The Green New Deal is the flagship of the new European Commission (2020-2025), which has recently shed light on the likely substance of the initiative in a new Communication.

The main 'headline' is that the EU Member States have agreed (by unanimity minus one, Poland) to put into law a formal commitment that the EU will be carbon neutral by 2050. Whilst such a legislative commitment can be reversed in future (if, for example, non-EU countries fail to follow the EU's lead and the final stages of decarbonisation hit European competitiveness too hard), it does mean that all EU policy and legislation moving forwards will be predicated on putting the EU in a place to meet this 2050 commitment. The effect of this should not be underestimated.

The measures that will follow in the short term to realise this ambition will, in themselves, already create very significant challenges and opportunities for a wide range of the EU's economy. Regulation will drive the changes to these markets; mastering this complicated framework will be vital.

The key initiatives announced in the Communication, and explained in more detail below are:

  • Increasing to 50-55% the EU's existing commitment to cut CO2 by 40% by 2030 (compared to 1990 levels).

  • The ETS will be revised in line with the 50-55% objective, and will be extended or its impact strengthened to other sectors (candidates include air, maritime and road transport, energy-intensive industry…). In parallel the Commission will propose a carbon border tax to protect EU industry at risk of 'carbon leakage' from imports; the Commission recognising that the EU cannot solve climate change on its own and that international action remains the highest priority.

  • Member States are expected to increase their existing renewable energy and energy efficiency objectives. To meet the current 2030 renewable energy target, the EU will already need to invest in between 150-200% of the wind and PV capacity that it installed between 2009 and 2020. Under the Green New Deal, the (already ambitious) renewable targets at Member States level are therefore set to further increase. The opportunities for large scale offshore wind and PV, with the consequent grid development, will dwarf the admittedly enormous changes that have taken place over the last decade.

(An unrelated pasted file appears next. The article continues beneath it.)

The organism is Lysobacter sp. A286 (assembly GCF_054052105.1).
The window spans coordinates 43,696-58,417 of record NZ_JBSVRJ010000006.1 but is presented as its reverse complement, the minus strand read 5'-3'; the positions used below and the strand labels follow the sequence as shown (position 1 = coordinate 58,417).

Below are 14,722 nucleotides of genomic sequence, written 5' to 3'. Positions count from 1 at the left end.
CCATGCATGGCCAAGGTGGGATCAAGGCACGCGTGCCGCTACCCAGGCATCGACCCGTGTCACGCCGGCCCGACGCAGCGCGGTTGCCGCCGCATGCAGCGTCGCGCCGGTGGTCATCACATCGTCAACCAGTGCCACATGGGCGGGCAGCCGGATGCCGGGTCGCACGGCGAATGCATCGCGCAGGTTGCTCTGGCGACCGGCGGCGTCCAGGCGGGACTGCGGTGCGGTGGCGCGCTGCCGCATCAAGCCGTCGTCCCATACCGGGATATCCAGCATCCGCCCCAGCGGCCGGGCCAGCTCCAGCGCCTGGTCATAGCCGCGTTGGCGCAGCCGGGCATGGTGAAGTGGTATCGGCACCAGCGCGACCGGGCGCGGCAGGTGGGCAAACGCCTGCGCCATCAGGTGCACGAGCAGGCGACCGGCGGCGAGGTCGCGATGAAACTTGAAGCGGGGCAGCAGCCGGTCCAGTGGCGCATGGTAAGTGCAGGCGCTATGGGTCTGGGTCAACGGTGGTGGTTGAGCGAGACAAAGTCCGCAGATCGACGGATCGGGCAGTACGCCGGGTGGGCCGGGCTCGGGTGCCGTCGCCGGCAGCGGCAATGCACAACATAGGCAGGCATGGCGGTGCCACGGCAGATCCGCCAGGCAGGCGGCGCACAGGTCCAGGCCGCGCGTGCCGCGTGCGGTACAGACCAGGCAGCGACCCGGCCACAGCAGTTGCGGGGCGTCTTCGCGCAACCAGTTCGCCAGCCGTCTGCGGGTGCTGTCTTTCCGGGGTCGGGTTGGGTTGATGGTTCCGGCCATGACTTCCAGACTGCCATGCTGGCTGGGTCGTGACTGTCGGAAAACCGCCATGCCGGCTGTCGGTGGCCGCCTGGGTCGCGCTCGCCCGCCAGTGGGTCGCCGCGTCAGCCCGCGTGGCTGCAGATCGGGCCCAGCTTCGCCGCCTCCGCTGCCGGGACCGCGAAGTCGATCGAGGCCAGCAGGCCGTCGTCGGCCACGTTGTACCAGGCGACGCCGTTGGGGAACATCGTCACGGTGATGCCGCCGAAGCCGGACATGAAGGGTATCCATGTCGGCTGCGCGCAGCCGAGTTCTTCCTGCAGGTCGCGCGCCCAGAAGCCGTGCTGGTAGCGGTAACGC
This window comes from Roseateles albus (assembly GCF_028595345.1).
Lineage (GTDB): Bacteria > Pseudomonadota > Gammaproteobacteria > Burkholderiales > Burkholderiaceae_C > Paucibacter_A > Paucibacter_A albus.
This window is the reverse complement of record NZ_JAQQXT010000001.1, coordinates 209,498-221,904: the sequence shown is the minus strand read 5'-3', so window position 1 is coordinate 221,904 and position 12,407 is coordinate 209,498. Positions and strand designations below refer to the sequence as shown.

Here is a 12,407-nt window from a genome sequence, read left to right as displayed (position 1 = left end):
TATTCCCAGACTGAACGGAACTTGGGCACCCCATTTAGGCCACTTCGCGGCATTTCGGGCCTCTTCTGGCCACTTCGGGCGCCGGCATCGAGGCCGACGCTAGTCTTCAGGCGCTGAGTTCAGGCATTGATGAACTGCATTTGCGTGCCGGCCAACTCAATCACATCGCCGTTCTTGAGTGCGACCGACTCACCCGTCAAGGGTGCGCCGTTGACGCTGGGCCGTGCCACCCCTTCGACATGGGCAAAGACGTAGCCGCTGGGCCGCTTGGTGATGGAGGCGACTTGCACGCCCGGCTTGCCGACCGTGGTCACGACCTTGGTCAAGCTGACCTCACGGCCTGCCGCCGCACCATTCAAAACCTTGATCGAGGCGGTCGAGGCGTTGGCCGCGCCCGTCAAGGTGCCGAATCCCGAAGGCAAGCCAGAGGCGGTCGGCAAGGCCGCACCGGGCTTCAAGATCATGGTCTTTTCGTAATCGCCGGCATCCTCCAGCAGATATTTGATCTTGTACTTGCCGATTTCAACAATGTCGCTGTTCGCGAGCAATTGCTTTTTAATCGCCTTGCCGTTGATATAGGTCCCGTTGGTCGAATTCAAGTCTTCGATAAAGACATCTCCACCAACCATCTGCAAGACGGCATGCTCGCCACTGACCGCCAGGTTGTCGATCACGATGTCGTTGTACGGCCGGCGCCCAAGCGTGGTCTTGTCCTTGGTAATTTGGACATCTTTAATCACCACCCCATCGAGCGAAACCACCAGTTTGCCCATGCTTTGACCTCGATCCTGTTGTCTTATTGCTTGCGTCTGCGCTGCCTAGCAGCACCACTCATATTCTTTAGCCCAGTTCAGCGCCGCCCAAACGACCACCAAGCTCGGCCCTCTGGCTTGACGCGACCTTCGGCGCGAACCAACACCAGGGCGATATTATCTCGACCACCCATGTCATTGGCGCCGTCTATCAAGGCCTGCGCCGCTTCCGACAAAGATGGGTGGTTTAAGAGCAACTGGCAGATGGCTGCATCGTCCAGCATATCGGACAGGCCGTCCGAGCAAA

• (Close to) Zero-carbon Hydrogen will be an essential part of the EU's energy mix as it moves towards a carbon-free future. The next Commission will signal the kick-start of this industry, in much the same way that the EU catalysed the exponential growth of the wind and PV markets in 2009.

  • The state aid rules will be revised to reflect the Green New Deal objectives.

  • Emissions standards for vehicles will be significantly strengthened.

  • The Sustainable Finance Initiative will be reinforced, and the Commission will develop an EU green bond standard.

  • The 'circular economy' will become a central pillar of the EU's industrial policy, presenting new challenges in particular for the plastics industry.

These are just a selection of the measures that will be tabled over the coming months; the Green New Deal goes far beyond impacting only on energy markets, the aim is to 'green' the entire economy. There is 'something for everyone' in the Green New Deal and industry needs to understand the extent of the changes that will now develop, and develop a proactive strategy to benefit from them.

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